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Capitol Music Center Blog

Theory and Composition: Startling Harmonies

Charlie Hiestand

"Theory and Composition" is an occasional column for Capitol Music that I'll be putting together. It is intended to give me an outlet for some of my musical thoughts, and maybe to tell you something about music you didn't know. I hope to range all over the place, so sometimes it might be really simple, sometimes hard, sometimes in between.

All my degrees are in composition, starting with a B.M. from Berklee College in 1977, an M.A. from Mills College in 1982, and a D.M.A. from the University of Washington in 1993. All that education has left me fantastically ignorant; I find I am learning things as much if not more than when I was in school. While I am happy about all the great stuff school taught, I am surprised by all the important stuff it didn't teach. So my life as a musician has been rich in learning.

Some of what I've learned since finishing school at first seems unrelated to music - like how to get along with other people. How composition is both perfectly personal and ultimately collaborative. Or how most people want something other than your music; you have to trick them to like something new. I've learned lots of stuff like that.

Or this one: being left-handed is (mostly) an advantage for a musician.

I am particularly attracted to the beauty of harmony. In all my music I am working with the tension between a linear melodic imperative and the exquisite beauty of harmony that makes you just want to stop and listen.

OK, piano players: here are some examples of startling harmony from the classical repertoire. Do you know who wrote these?

Example 1.

Example 1

Example 2.

Example 2

Example 3.

Example 3

The first one is without any context, the other two I provided a little bit of a clue, but what would be the analyses? Solutions next time!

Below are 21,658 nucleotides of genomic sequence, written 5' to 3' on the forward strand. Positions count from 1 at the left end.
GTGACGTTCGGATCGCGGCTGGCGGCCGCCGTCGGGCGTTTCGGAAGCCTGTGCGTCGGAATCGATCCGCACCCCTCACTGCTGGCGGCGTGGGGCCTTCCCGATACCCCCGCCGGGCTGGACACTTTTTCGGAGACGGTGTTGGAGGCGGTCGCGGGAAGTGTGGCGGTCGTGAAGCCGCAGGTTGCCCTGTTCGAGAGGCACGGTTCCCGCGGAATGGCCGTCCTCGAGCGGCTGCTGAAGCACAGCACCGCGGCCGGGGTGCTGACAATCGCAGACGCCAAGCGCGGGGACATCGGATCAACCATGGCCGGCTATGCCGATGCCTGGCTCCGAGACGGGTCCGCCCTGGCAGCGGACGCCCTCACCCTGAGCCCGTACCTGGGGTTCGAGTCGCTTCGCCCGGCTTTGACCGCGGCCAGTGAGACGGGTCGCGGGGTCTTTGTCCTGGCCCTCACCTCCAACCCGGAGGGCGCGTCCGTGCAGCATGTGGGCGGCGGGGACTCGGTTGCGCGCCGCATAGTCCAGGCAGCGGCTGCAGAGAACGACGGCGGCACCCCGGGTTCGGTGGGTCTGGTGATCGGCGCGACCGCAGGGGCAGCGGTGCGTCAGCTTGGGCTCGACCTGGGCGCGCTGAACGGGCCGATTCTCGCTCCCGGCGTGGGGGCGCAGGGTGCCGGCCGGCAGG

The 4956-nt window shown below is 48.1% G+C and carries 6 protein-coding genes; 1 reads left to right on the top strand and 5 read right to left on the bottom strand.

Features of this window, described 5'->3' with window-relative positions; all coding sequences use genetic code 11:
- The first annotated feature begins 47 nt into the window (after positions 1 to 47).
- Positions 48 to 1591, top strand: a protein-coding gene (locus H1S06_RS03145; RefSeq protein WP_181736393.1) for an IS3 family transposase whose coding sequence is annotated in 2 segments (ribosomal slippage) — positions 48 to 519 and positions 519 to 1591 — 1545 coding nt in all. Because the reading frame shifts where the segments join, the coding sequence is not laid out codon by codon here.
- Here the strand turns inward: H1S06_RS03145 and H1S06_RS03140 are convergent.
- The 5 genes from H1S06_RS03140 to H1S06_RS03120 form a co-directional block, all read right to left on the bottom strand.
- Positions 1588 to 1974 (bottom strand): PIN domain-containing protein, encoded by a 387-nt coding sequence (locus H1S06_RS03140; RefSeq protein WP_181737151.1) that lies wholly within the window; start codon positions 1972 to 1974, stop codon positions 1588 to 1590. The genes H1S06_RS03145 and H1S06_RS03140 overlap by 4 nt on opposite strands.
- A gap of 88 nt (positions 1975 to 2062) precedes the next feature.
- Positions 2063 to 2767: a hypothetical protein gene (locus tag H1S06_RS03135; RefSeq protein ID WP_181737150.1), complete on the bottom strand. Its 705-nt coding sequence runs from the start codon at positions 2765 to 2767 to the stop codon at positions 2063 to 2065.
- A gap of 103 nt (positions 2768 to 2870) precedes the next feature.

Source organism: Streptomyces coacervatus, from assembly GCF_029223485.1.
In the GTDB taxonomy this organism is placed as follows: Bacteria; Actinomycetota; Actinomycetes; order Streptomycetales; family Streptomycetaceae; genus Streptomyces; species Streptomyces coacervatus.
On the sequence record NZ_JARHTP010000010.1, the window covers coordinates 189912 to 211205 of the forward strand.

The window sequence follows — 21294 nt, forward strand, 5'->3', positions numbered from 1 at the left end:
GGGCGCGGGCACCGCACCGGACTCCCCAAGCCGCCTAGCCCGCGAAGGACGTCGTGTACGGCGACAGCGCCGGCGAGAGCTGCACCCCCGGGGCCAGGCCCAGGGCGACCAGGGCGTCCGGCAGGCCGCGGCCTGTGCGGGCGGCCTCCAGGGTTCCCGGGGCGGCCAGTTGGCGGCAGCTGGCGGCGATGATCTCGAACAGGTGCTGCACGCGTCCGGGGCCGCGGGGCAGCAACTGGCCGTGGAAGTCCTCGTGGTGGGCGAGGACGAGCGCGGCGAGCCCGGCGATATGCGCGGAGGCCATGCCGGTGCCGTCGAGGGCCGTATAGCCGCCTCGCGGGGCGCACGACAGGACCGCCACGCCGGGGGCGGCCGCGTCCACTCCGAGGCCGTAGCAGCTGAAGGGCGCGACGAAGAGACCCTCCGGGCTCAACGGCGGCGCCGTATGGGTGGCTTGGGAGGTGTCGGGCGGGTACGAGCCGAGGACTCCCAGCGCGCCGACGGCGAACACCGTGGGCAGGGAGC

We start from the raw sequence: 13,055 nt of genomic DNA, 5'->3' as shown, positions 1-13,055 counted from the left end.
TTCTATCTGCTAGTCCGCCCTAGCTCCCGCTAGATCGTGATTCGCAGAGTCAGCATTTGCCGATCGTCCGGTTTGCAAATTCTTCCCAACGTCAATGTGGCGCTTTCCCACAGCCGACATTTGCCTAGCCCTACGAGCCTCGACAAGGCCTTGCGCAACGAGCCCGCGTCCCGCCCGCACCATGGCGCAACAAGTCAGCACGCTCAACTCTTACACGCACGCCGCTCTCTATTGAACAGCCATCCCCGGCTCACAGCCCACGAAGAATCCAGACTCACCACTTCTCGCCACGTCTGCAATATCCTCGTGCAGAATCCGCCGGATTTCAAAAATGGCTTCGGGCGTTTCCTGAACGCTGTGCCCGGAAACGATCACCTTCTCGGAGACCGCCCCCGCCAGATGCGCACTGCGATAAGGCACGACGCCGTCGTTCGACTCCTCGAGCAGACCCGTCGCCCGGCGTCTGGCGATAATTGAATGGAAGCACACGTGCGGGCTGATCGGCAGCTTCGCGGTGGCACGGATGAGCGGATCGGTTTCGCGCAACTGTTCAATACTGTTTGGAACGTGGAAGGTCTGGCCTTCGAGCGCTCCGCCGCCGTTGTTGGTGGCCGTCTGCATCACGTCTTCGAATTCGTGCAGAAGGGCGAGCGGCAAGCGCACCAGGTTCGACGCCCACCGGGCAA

Charlie

| 1 Comment

1 Comment

Ok Charlie,

1.) You could call it an E Aug. / F, but because of the key signature and how it is spelled I think that you would more logically call it and F minor/major 7th. I have no idea what it is from, but it reminds me of the "scary" bridge from Fur Elise.

2.) The second chord is obviously a D7 in 3rd inversion, which I assume gets resolved to a G minor chord (the key of the piece.)

The first chord is tricky. I'm going to call it a G minor/major 7 flat 5 that's missing the root. It's resolving IV-I style. (Try sticking a G in there below the Bb and resolve it to an F#. It still works!) But that's just one way to think about it. You can also call it an A sus4 13 b9 b11 that's missing the root and the 7th. So the D in the bass is the 4th, the Bb is the b9th, the C# is the flat 11th and the F# is the 13th. I sort of like that explanation better even though it's more complicated because it implies root motion up a 4th which makes everyone happy!

What is this from? No idea. Chopin? Schubert? Debussy?

3.) It starts out clearly as an an F# 9, but when you add the D and B to the bottom, it's hard to hear them as an 11th and 13th since they are in the bass and especially since the other notes have faded slightly by that point. But I think that's the whole idea. To me it sounds like it goes from a clear F# 9 to a fuzzy F# 11 with the 11th in the root and then becomes a B minor chord as soon as you hit the low B while the higher notes are just suspended for half a beat before resolving.

You told me what this was from but I forgot.

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